There have been many incidents of data breach recently so let me ask you some questions.
How much is your personal data worth to you?
And how much do you think the personal data you store about other people is worth? How much do you value securing it?
Today we are going to explore some of the services you might be using on a day to day basis, that involve DATA and some of the implications of using those services that you might not necessarily be aware of.
I am sure you have heard the comment that there’s no such thing as a “free lunch” right? And here’s the thing, you probably
already use a number of free services such as Facebook, email or Twitter or a variety of other software services or apps that are available to you for free. But, since there is no such thing as a free lunch – have you ever wondered – how are you really paying for these services?
It could be that for some of them they actually just give you a lite version of their product because they want you to use the product, get really used to it, and make it part of your process. Because they know that at some stage your team is going to grow, or you are going to want the extra functionality that only the pro version has. So then, of course, you have to pay to upgrade, and everyone is happy – they have a paying customer and you have the product that you already know and like, that just got better.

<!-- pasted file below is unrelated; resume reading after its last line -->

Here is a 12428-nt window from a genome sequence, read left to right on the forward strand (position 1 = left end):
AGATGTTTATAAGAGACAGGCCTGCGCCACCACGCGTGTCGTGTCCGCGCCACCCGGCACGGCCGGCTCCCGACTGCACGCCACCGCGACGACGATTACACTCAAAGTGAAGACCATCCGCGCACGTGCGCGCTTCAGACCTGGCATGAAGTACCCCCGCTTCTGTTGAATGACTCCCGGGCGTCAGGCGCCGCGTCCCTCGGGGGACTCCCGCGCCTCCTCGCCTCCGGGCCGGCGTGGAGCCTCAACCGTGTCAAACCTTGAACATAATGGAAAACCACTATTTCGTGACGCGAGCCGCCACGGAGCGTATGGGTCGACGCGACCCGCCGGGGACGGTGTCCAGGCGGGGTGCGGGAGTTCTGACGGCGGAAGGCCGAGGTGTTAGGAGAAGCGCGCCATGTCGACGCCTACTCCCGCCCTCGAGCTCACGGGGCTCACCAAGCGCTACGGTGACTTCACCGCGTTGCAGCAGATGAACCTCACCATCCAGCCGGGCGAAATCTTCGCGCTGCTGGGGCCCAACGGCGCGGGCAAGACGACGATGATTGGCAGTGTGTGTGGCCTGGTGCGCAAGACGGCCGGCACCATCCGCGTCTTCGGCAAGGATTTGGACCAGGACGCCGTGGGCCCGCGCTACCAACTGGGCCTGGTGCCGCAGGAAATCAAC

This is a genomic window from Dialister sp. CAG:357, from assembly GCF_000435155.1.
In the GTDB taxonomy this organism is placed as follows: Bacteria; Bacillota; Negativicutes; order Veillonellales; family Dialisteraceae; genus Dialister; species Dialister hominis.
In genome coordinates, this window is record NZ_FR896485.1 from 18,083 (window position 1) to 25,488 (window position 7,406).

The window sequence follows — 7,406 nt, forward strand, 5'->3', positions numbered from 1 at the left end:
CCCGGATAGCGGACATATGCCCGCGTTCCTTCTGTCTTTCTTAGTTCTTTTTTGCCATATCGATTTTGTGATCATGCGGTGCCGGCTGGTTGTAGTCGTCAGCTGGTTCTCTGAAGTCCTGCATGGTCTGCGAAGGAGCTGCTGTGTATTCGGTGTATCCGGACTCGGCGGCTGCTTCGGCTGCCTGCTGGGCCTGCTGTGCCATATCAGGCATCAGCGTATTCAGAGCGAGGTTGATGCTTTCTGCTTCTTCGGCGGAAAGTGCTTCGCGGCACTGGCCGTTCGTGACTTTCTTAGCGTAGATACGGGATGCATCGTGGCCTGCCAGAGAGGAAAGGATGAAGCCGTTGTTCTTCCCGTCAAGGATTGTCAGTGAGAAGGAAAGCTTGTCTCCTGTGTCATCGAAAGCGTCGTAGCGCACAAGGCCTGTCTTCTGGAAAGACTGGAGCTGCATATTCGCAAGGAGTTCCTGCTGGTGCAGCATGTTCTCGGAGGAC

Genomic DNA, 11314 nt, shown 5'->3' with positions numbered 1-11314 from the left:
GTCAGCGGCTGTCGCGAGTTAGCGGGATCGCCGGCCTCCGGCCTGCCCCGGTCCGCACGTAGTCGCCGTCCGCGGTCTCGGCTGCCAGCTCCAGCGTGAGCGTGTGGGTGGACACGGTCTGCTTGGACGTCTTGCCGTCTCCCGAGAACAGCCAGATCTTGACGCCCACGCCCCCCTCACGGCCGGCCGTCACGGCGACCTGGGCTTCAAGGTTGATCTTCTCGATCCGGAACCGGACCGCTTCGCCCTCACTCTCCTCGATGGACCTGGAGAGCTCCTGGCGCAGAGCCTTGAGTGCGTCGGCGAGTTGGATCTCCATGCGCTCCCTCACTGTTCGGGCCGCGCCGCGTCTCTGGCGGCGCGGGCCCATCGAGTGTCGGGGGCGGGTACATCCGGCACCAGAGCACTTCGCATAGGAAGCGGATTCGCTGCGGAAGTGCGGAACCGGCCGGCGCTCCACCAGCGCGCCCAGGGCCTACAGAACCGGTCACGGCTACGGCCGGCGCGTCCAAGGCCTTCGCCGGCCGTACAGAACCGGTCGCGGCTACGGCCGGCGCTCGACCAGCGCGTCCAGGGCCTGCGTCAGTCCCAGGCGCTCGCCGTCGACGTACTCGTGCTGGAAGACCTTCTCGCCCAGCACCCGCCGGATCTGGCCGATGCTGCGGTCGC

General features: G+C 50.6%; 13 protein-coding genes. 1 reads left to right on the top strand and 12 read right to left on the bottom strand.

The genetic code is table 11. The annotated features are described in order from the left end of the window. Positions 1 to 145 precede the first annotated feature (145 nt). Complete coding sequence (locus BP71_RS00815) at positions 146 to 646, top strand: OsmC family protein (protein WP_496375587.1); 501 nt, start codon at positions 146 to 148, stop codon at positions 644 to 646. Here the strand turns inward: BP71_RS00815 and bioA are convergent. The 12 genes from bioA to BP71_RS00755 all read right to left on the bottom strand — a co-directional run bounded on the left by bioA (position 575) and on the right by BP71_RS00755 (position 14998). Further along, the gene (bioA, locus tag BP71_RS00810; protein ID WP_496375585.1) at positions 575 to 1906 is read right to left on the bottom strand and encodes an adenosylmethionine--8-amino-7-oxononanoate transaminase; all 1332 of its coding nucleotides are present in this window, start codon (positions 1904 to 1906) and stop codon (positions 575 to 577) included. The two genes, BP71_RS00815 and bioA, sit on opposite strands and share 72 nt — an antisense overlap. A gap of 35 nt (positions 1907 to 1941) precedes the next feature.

But have you read their terms and conditions? How much of ‘your’ data belongs to you, and how much belongs to them. In Facebook for example, all the data belongs to them. They can stop or delete your account anytime, and we all know about the Cambridge Analytica recent incidents which prove that Facebook control your data. What about other apps and services? Are you the data controller or are they – what are the implications of that under GDPR for you and the data you store about clients, customers or staff?
For other organisations, they sell on your data to other companies who believe you are a likely candidate for their services because of your previous purchase history. Not all of these organisations are based in the EU and therefore easy to pursue for any breaches, or easy to opt out of.
There are also other organisations that tend to take the information that you give them and use it for a much more sinister purpose and you really have to be wondering where their information is going.
So I will challenge you to go away look at the services that you’re using and make sure that you have read the Terms and Conditions and you understand what they are REALLY costing you.
If it’s not costing you money, it must be costing you data.